A commenter pointed out this article on CNN Money a few days ago regarding overpriced coastal housing markets:
Some of the most overheated U.S. housing markets did become a little less overvalued during the fourth quarter of 2005 — but homes there didn’t actually fall in price.Other factors, such as rising income, combined to increase what Local Market Monitor president Ingo Winzer calls the equilibrium value — what the typical house should sell for . Winzer compares the equilibrium value to actual prices to compute the percentage overvalued.
The more overvalued a market is, the more likely it will regress toward its equilibrium, according to Winzer. He also says that the greater the overvalue, the larger the correction will be and the longer the time period before the market starts growing again.
An overvalue of 40 percent or more indicates very high risk of correction, he says.
So, according to Ingo’s secret formula, Seattle-Tacoma is only 8% overvalued, ranking as a “FairValue” and not likely to “regress.” Not surprisingly, I find myself unconvinced. Though I do wonder what the numbers would look like if they focused more on just King County. The figure given in their table for “Seattle-Tacoma’s” actual home price is a mere $311,000. That’s probably correct for such a broad area, but as we all know thanks to the huge headlines last week, King County’s median home price of $405,000 is 30% higher than that, and 41% higher than the “equilibrium” value.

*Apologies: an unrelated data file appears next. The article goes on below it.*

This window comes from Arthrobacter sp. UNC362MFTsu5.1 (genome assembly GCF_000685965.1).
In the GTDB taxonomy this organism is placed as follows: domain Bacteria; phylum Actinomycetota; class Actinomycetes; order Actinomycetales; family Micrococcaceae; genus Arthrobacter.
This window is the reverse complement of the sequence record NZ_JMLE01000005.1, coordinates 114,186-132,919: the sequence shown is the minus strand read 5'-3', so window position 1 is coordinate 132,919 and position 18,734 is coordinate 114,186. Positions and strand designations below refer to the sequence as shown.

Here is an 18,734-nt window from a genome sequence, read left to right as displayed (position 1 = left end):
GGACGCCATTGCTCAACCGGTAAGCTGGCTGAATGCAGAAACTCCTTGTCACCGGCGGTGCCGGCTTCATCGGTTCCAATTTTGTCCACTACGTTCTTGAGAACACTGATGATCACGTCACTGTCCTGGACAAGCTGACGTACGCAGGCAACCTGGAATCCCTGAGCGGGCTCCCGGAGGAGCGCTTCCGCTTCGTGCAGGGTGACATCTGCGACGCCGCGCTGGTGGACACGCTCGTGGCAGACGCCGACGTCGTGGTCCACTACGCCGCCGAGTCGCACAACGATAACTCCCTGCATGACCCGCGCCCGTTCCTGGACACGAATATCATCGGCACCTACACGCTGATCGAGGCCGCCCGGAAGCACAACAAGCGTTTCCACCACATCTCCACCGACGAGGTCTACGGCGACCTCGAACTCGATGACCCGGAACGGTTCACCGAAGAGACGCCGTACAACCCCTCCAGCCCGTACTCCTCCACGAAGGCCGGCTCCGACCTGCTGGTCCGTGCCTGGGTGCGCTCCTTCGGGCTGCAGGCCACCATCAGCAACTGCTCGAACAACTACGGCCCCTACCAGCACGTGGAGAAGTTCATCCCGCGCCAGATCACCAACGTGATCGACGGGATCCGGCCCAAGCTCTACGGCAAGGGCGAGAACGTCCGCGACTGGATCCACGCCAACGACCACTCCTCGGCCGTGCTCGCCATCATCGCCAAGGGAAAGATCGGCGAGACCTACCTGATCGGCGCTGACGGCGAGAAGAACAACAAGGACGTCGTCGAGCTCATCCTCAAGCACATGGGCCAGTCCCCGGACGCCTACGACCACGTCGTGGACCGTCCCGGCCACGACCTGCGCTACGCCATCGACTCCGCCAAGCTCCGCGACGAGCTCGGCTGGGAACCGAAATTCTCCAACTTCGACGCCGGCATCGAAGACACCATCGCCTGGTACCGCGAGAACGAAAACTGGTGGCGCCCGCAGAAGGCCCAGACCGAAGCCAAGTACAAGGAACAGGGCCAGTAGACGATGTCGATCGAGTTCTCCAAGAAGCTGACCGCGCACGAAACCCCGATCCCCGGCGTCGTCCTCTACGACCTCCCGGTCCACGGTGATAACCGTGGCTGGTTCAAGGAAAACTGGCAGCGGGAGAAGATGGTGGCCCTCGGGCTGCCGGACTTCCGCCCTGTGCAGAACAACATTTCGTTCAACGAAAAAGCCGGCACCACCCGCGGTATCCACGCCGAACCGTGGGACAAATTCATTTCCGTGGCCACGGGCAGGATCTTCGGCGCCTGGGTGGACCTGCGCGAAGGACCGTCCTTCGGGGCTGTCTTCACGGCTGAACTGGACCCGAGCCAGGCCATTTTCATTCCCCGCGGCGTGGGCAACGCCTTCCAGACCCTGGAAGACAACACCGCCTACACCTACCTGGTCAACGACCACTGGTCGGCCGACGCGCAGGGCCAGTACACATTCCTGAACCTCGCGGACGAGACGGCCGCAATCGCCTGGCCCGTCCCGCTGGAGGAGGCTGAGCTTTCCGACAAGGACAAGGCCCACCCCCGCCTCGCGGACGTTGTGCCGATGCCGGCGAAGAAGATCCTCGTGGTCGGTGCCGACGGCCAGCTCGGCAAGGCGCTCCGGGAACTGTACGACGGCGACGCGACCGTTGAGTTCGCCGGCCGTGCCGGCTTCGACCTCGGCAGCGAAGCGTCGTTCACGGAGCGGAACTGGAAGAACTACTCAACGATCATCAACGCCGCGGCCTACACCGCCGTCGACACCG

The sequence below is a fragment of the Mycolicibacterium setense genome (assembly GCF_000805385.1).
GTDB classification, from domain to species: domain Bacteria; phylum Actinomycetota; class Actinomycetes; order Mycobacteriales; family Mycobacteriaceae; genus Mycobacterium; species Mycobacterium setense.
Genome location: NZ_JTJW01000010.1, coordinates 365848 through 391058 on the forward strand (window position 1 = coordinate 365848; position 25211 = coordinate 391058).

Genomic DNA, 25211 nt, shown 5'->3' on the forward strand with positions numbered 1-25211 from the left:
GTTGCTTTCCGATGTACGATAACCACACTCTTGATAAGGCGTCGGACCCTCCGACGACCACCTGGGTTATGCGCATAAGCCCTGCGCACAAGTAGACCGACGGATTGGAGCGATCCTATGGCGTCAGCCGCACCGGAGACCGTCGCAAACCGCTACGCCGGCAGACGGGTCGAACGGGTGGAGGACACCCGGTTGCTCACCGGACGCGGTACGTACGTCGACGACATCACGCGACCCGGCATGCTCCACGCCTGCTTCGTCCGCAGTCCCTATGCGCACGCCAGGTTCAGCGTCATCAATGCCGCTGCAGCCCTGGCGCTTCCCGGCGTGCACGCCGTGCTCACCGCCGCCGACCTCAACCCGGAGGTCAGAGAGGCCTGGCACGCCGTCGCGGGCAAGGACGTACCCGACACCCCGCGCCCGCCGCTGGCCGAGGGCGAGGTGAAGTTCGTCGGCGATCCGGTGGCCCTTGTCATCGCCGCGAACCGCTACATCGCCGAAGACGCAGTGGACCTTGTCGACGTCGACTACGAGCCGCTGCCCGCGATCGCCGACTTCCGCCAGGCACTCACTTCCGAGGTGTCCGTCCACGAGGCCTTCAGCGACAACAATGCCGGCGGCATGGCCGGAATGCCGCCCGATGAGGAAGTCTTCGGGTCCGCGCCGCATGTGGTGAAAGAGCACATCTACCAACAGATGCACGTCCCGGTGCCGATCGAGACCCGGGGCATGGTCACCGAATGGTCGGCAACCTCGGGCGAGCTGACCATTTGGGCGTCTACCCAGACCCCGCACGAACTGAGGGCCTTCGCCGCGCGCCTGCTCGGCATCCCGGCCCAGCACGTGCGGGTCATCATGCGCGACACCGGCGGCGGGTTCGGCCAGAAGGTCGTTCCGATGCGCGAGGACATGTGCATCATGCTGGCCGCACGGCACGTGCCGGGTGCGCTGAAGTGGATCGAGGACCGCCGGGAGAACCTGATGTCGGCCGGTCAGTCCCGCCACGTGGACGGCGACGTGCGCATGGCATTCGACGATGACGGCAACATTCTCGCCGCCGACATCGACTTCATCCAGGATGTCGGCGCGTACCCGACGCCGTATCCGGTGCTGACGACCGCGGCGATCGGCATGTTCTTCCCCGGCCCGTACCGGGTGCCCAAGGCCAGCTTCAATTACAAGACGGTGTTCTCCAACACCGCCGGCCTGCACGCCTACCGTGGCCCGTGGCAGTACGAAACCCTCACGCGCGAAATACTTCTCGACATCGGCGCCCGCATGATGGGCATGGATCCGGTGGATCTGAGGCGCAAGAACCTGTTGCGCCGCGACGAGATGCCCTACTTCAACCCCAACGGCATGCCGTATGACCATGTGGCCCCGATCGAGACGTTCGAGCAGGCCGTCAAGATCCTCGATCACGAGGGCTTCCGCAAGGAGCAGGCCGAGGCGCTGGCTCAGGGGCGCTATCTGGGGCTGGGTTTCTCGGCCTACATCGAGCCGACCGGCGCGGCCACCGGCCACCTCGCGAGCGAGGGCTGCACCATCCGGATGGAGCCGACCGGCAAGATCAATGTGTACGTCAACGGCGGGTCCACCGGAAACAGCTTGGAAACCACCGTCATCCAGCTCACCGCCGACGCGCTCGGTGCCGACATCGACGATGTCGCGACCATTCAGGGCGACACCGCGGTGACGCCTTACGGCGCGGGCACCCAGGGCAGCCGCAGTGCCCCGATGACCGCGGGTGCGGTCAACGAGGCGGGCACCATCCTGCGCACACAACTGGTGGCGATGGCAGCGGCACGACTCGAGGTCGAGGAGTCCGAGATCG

In other news, I’d appreciate it if the tone of the comments was taken down a notch. There’s no reason to get snippy with one another. Also, I happen to quite like Seattle. This is not the “We Hate Seattle” blog. If you just want to complain about the town, you can start your own blog for that. Thanks.
(Les Christie, CNN Money, 04.07.2006 )